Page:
In Florida, and few other states, the law provides for what is legally known as an Enhanced Life Estate Deed, but most know it by its street name: The Lady Bird Deed.
For starters, a Life Estate is an interest creating a special form of ownership interest in property. The person with the Life Estate, is known as the life estate holder or life tenant. This life estate holder is typically subject to many limitations. For example, the life estate holder cannot sell or encumber the property with a mortgage without approval from the remainderman. Remainderman is a legal term for the person who will receive the property upon the death of the life estate holder.
Enhanced Life Estates aka Lady Bird Deeds
It is said that the Enhanced Life Estate Deed received its nickname, Lady Bird Deed, when President Lyndon B. Johnsons used this type of deed to convey his property to his wife, Lady Bird Johnson.
The Enhanced Life Estate is “enhanced” because although the property will pass to a remainderman upon the death of the life estate holder, the life estate holder can sell, mortgage, dispose of, and convey the property. The Life Estate holder in this scenario is the owner of the property.
Essentially, the life estate holder in an Enhanced Life Estate owns the property outright, and can do whatever they want with the property during their lifetime. The remainderman’s interest is contingent and terminable, meaning the life estate holder can re-deed the property, change the deed, sell the property, etc. without any approval required by the remainderman.
For this reason, among a few others which can be discussed if you are currently interested in consulting whether or not this is the right type of thing for you or a loved one to do with their property.
Benefits of using an Enhanced Life Estate Deed
There are several benefits to using an Enhanced Life Estate Deed.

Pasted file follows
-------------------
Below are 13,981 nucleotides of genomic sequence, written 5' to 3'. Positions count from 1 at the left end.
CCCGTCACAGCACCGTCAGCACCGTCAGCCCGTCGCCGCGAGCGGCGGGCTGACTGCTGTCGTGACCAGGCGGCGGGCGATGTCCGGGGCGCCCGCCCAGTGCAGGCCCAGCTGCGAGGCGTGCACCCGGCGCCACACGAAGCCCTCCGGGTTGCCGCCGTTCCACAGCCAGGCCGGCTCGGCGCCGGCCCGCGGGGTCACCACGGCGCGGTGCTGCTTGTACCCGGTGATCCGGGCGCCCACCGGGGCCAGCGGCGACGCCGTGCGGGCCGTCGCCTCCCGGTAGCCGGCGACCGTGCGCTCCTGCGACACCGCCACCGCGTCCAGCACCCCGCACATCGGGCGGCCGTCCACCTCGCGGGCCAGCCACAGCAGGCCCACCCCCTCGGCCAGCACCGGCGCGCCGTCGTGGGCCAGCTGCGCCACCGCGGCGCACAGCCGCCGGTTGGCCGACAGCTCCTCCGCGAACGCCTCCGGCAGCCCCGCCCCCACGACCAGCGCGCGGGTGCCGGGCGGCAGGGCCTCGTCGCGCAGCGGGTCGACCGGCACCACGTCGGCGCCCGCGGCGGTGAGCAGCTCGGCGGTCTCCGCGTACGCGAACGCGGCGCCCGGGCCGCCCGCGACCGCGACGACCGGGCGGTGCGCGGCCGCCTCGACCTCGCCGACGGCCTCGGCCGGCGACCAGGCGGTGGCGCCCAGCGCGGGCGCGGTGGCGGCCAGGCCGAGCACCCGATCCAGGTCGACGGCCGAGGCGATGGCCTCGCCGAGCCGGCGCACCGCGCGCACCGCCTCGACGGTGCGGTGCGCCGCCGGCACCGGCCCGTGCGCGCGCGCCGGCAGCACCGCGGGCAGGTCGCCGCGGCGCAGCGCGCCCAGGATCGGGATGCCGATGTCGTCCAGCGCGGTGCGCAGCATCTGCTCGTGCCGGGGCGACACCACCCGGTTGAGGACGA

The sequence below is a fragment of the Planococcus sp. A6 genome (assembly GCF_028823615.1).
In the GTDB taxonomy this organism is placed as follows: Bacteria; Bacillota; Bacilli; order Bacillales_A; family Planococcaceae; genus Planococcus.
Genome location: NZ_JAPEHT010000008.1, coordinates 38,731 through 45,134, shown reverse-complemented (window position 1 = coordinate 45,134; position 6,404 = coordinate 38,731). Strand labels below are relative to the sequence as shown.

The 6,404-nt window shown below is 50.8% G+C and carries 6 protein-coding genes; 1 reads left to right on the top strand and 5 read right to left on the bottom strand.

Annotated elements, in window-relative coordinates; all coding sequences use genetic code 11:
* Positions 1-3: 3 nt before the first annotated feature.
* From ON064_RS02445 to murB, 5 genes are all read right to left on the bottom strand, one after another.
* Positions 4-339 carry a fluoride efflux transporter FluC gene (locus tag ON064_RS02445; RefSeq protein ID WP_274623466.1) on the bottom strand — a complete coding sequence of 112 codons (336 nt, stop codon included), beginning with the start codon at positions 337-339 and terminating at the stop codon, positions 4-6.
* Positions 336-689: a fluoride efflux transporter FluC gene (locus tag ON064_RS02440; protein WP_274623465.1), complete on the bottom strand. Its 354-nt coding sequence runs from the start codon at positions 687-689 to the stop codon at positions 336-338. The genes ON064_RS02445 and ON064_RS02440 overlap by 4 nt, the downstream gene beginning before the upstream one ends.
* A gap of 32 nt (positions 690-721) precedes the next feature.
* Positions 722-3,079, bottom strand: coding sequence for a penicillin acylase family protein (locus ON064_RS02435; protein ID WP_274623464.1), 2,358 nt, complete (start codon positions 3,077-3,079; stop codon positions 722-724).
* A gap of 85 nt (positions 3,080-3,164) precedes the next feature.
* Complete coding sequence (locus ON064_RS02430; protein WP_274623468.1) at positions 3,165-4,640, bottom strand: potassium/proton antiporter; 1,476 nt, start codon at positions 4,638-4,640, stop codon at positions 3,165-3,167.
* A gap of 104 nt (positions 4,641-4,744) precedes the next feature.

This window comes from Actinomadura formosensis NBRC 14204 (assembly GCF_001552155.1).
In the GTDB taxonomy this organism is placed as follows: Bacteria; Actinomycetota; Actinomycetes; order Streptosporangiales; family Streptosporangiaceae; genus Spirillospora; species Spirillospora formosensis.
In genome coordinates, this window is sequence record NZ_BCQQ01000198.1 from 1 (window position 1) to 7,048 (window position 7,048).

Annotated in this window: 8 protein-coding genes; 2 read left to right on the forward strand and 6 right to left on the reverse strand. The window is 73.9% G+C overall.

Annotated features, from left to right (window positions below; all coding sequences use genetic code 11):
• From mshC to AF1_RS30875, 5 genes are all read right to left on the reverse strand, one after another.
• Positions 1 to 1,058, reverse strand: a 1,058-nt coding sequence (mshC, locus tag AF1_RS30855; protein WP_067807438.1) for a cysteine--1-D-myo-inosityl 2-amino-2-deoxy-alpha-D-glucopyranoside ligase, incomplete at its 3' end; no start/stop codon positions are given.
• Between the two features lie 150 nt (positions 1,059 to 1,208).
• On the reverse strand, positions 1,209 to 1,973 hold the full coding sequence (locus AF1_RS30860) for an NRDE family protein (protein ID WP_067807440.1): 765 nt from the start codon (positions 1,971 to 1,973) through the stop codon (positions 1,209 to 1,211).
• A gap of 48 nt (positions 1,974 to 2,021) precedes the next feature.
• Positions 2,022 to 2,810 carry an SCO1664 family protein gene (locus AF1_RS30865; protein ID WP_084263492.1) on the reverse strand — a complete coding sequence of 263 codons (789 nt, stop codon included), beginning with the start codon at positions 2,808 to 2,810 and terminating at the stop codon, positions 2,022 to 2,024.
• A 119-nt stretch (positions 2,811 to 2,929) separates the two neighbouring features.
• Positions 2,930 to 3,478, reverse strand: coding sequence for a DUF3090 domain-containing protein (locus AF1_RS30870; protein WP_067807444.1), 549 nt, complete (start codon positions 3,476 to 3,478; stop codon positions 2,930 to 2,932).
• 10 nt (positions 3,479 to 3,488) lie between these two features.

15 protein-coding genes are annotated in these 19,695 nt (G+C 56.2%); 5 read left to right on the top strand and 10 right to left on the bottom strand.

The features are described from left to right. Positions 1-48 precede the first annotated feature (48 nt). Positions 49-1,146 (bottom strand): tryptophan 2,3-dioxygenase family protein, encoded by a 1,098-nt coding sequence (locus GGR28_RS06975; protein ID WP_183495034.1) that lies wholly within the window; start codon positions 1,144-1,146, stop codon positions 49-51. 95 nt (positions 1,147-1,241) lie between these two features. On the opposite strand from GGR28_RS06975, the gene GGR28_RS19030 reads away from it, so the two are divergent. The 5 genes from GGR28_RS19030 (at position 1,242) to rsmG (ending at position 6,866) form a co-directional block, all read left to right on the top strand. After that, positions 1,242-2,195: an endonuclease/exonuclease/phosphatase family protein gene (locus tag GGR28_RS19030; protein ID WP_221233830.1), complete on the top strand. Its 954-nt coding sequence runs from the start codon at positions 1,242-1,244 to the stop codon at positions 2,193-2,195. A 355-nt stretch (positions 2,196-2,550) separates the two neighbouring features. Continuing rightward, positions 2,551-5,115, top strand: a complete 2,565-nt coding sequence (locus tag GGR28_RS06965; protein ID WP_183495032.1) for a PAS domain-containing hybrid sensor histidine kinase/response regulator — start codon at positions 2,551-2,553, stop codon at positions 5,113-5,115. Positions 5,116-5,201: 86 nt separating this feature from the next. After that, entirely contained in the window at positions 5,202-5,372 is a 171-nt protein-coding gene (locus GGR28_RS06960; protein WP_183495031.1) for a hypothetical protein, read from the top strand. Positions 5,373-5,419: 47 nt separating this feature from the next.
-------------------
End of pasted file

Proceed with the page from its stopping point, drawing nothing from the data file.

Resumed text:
1. Avoid Probate
Generally, a property conveyed via an Enhanced Life Estate Deed will avoid probate because the ownership interest transfers automatically upon the death of the Life Estate holder. This is a major advantage and is often advisable as part of an estate plan, depending on the facts and circumstances.
The heir will only need to present a Death Certificate to the county clerk where the property is located to show proof that the property ownership has been transferred.
2. Set up in basis (tax)
When property is inherited, via Will, Trust, Enhanced Life Estate Deed, etc., the heir will receive a ‘step-up’ in tax basis. This means that their Capital Gain tax basis in the property will be the fair market value on the date of the death of the Life Estate Holder.
When a person sells property, they will have to pay an income tax on the gains made as part of the sale. Meaning, if you purchase property for $100,000.00 and sell it for $150,000.00, there will be income tax liability as the $50,000.00 of gains made in the sale. If you add a family member to a deed, and they later sell the home, they will also be liable for those same gains on the property. Their ‘tax basis’ is the same as the purchaser of the property.
On the other hand, where a person inherits property, they generally inherit the property at a “stepped up” tax basis. What this means is that if you inherit property at the value on the date of death of the property owner. And if the property is sold, the only realized gain will be the amount of the sale less the date of the death value of the property
3. Preserve Homestead Protections
The use of an Enhanced Life Estate Deed does not cause you to lose your homestead exemption for tax purposes, so long as the grantor retains a beneficial interest in the property and remains the possessor of the property for his or her lifetime.
4. Retain Total Control
One of the most important aspects of using an Enhanced Life Estate Deed is that the grantor retains 100% ownership of the property, if drafted properly. The purpose of the Enhanced Life Estate Deed is that the owner can sell, convey, mortgage, lease, etc., the property without the approval or consent of the heirs (remainderman); as opposed to a Quit Claim Deed where in the other parties become owners of the property, which can cause all sorts of problems. See more on Quit Claim Deeds here.
As can be understood from this article, Enhanced Life Estate Deeds have many advantages over Quit Claim Deeds in estate planning. While there are several benefits to using an Enhanced Life Estate Deed, I do not recommend that you prepare these types of deeds without reviewing the circumstances with a qualified attorney who has an understanding of the rights and responsibilities that can be affected by the preparation of any deed. As always, do not handle legal matters alone!
If you are reading this post because you having issues relating to any of the above, contact our office at 305.224.8900 for a free consultation and let one of our attorneys review the matter at hand in order to protect your property rights.
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